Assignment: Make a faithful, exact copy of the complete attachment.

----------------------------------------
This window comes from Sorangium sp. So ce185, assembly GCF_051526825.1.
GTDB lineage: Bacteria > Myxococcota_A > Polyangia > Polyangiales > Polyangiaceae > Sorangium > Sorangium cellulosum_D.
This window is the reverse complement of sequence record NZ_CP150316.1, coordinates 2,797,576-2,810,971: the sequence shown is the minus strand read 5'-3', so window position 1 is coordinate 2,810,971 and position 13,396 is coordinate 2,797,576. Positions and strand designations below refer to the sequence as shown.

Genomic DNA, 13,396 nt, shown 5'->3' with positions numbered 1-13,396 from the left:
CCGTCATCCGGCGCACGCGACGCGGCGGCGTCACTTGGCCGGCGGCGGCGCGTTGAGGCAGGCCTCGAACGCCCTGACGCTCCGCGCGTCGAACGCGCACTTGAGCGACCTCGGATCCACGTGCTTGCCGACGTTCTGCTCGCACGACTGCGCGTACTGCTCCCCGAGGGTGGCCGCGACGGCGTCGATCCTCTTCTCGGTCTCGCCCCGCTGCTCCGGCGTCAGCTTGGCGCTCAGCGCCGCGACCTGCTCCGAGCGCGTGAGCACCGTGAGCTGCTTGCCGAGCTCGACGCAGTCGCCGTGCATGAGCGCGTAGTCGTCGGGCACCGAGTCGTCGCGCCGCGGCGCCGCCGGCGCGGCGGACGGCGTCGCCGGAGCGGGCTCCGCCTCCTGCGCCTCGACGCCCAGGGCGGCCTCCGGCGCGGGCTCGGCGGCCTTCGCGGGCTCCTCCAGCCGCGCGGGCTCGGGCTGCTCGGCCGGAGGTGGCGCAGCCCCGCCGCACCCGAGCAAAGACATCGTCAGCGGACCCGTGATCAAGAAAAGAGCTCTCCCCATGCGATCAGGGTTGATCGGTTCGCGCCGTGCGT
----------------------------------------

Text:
This window comes from Sorangium sp. So ce185, assembly GCF_051526825.1.
GTDB lineage: Bacteria > Myxococcota_A > Polyangia > Polyangiales > Polyangiaceae > Sorangium > Sorangium cellulosum_D.
This window is the reverse complement of sequence record NZ_CP150316.1, coordinates 2,797,576-2,810,971: the sequence shown is the minus strand read 5'-3', so window position 1 is coordinate 2,810,971 and position 13,396 is coordinate 2,797,576. Positions and strand designations below refer to the sequence as shown.

Genomic DNA, 13,396 nt, shown 5'->3' with positions numbered 1-13,396 from the left:
CCGTCATCCGGCGCACGCGACGCGGCGGCGTCACTTGGCCGGCGGCGGCGCGTTGAGGCAGGCCTCGAACGCCCTGACGCTCCGCGCGTCGAACGCGCACTTGAGCGACCTCGGATCCACGTGCTTGCCGACGTTCTGCTCGCACGACTGCGCGTACTGCTCCCCGAGGGTGGCCGCGACGGCGTCGATCCTCTTCTCGGTCTCGCCCCGCTGCTCCGGCGTCAGCTTGGCGCTCAGCGCCGCGACCTGCTCCGAGCGCGTGAGCACCGTGAGCTGCTTGCCGAGCTCGACGCAGTCGCCGTGCATGAGCGCGTAGTCGTCGGGCACCGAGTCGTCGCGCCGCGGCGCCGCCGGCGCGGCGGACGGCGTCGCCGGAGCGGGCTCCGCCTCCTGCGCCTCGACGCCCAGGGCGGCCTCCGGCGCGGGCTCGGCGGCCTTCGCGGGCTCCTCCAGCCGCGCGGGCTCGGGCTGCTCGGCCGGAGGTGGCGCAGCCCCGCCGCACCCGAGCAAAGACATCGTCAGCGGACCCGTGATCAAGAAAAGAGCTCTCCCCATGCGATCAGGGTTGATCGGTTCGCGCCGTGCGT